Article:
September 26, 2004


A Huge Opportunity Is Brewing (Donald Luskin, September 24, 2004, Smart Money)

THERE HAS BEEN a stock-market crash this year. You didn't know that? That's because it's invisible.

Think about this: So far in 2004, earnings for the S&P 500 have grown by 19%. Yet as of Thursday's close, the S&P 500 is virtually unchanged, having fallen by 1/3 of one percent before considering dividends.

With earnings up by that astonishing amount in just nine months, and the market unchanged — that's a crash. But it's not a crash you can measure in prices. It's a crash you have to measure in value. That's why it's invisible. But it's still very real.

All else equal, with earnings up 19%, the market should also be up by 19%. In fact, I think the market should be up even more than that, because at year-end 2003, stocks were already cheap.

Put it all together, and stocks are so cheap now that my valuation model says that the S&P 500 could rise by almost 35% from here and still be only fairly valued. [...]

I don't know exactly what the news catalyst will be to send the market higher. Maybe the oil price will drop dramatically — either falling of its own weight (because there's really no reason for it to be this high in the first place), or perhaps because of the Bush administration's decision to tap the nations' Strategic Petroleum Reserve (which the Clinton administration did before the 2000 election).

Or maybe a clear victor will emerge in the first presidential debate, now scheduled for Sept. 30. The strong lead that George Bush has established in the polls already should be a major boost for the market, because it goes a long way to eliminating the enormous uncertainty of which of two very different economic visions will guide the country for the next four years. If Bush emerges victorious in the first debate, it will make him unbeatable in November — and the last of the electoral uncertainty restraining stock prices will be gone.

At the moment, it truly is still an uncertainty.

That's the great mystery dragging on the economy. If 9-11 was, for good reason, enough to create this mood of uncertainty, what can break it? What would a positive equivalent to 9-11 look like? Would an election landslide suffice?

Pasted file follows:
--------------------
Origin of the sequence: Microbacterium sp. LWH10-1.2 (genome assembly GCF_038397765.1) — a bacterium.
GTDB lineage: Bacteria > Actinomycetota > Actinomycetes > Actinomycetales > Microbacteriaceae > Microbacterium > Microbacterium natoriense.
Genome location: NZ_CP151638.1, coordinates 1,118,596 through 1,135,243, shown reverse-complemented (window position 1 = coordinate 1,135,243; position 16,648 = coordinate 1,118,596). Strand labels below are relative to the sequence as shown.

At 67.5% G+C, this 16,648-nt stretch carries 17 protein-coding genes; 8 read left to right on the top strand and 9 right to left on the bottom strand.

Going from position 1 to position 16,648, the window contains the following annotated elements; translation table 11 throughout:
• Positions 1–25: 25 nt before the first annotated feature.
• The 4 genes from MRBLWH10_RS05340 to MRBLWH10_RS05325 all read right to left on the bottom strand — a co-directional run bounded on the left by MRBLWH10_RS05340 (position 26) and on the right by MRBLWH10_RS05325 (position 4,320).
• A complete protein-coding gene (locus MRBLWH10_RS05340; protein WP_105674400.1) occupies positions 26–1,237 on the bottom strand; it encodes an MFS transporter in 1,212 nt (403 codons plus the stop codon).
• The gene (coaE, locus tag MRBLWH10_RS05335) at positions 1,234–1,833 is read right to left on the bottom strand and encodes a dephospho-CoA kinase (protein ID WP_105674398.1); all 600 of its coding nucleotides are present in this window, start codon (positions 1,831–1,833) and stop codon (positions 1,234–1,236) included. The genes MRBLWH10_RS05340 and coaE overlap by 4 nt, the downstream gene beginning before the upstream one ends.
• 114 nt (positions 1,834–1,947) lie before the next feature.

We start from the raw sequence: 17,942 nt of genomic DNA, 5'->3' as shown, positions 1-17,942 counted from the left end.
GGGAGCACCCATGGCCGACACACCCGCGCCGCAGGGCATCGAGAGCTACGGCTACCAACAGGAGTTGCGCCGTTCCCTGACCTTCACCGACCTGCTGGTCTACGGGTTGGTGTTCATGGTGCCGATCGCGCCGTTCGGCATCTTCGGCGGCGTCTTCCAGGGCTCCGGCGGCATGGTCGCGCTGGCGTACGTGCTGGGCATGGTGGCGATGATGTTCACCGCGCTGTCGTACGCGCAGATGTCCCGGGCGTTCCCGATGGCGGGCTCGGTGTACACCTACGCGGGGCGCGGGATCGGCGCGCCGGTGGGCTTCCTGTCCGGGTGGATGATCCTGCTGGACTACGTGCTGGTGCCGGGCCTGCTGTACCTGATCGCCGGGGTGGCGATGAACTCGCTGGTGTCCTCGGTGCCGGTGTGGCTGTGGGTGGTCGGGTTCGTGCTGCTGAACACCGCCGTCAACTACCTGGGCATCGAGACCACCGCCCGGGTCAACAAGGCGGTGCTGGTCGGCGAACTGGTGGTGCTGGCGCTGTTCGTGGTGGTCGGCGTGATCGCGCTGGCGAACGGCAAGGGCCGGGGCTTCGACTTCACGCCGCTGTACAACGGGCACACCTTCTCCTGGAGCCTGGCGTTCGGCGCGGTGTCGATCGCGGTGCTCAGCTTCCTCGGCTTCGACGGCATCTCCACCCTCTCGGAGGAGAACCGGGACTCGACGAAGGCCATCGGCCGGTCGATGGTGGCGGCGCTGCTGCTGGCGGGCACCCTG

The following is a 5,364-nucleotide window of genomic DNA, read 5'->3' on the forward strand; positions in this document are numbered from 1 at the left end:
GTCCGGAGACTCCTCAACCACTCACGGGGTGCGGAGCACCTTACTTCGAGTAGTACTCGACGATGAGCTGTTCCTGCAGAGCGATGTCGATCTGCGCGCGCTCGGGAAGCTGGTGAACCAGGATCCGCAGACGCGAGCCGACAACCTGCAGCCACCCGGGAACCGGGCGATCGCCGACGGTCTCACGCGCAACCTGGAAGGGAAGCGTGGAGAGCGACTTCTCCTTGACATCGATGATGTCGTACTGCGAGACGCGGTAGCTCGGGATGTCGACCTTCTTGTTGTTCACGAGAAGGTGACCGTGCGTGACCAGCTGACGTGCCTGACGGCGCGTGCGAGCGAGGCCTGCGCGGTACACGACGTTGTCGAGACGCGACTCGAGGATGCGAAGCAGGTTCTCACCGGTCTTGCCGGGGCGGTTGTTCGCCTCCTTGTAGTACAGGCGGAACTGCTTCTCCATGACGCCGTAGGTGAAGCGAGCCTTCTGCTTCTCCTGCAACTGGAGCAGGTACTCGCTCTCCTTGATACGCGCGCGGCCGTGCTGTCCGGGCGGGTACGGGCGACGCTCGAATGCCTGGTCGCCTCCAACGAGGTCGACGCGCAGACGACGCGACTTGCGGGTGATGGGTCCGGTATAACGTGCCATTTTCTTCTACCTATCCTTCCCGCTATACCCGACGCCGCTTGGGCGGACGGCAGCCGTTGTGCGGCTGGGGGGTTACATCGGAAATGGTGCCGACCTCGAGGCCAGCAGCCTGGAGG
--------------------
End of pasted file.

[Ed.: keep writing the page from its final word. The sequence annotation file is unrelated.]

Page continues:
Posted by Orrin Judd at September 26, 2004 7:16 AM

I suspect investors still do not trust the number crunchers. It is a hard thing to regain trust and respect. People remain convinced that it is too easy to game the system.

Posted by: Pilgrim at September 26, 2004 9:37 AM

What would a positive equivalent to 9-11 look like?

Osama .... on a stick.

Posted by: Chris B at September 26, 2004 9:51 AM

The invisible hand writes: and, having writ, moves on.

Posted by: Adam Khayyam at September 26, 2004 5:31 PM

How much of a "number cruncher" does one have to be to suspect that a company that's never turned a profit and is burning through cash at the rate of tens of millions per quarter probably isn't worth $ 10 billion ?!?

Posted by: Michael Herdegen at September 27, 2004 4:08 AM

I think "market valuation" is simply not a
trusted maeasure of economic activity at this
point. That's why IPO's slowed down to a trickle
and it's why dividends have increased slightly.

We should accept that we live in a world
with multi-polar and independent economic indicators that often conflict. Uncertainty
in this case is not necessarily the same
as a foreboding.

Posted by: J.H. at September 27, 2004 9:50 AM

The stock market is a leading indicator. The 19% rise in profits was anticipated by the rise in the market from Oct 2002 to Dec 2003.

The market is overvalued, not undervalued. This guy is sniffing glue. Profits will be harder to come by going forward. Commodities, raw materials and energy are getting more expensive, but companies cannot raise the prices on their finished goods, so the bottom line will suffer. The consumer is tapped out. Government stimulus is tapped out. Where will the growth come from?

Posted by: Robert Duquette at September 27, 2004 11:22 AM

It's historically undervalued if you look at p/e.

Posted by: oj at September 27, 2004 11:45 AM

Look at GAAP P/E, not Pro-forma.

Posted by: Robert Duquette at September 27, 2004 3:30 PM

Trust the market and get screwed.

Posted by: Harry Eagar at September 28, 2004 1:11 AM

Geez, Harry, we tried your way and it didn't work. Marxism is a dead letter.

Posted by: oj at September 28, 2004 7:25 AM

I at least believe in the market, even if I don't admire everything you get with it.

You guys don't really even believe in it.

How can a market be undervalued or overvalued? What are you measuring it against?

Posted by: Harry Eagar at September 28, 2004 2:22 PM

History. We don't believe markets are ever right, just that they work over time. The genius of the market is that other folks are just waiting to punish bad decisions, unlike a top down system, which you prefer, where the bad decisions keep piling up without any corrective.

Posted by: oj at September 28, 2004 4:04 PM

'Work' is the defining term.

I can name you a hundred places where the markets were free, but you'd hardly agree that they 'worked.'

Posted by: Harry Eagar at September 29, 2004 5:56 PM


Yes, the market is secondary--a great legal system and a society built on trust come first. Both are rare. The latter requires Judeo-Christianity so is especially rare.

Posted by: oj at September 29, 2004 6:41 PM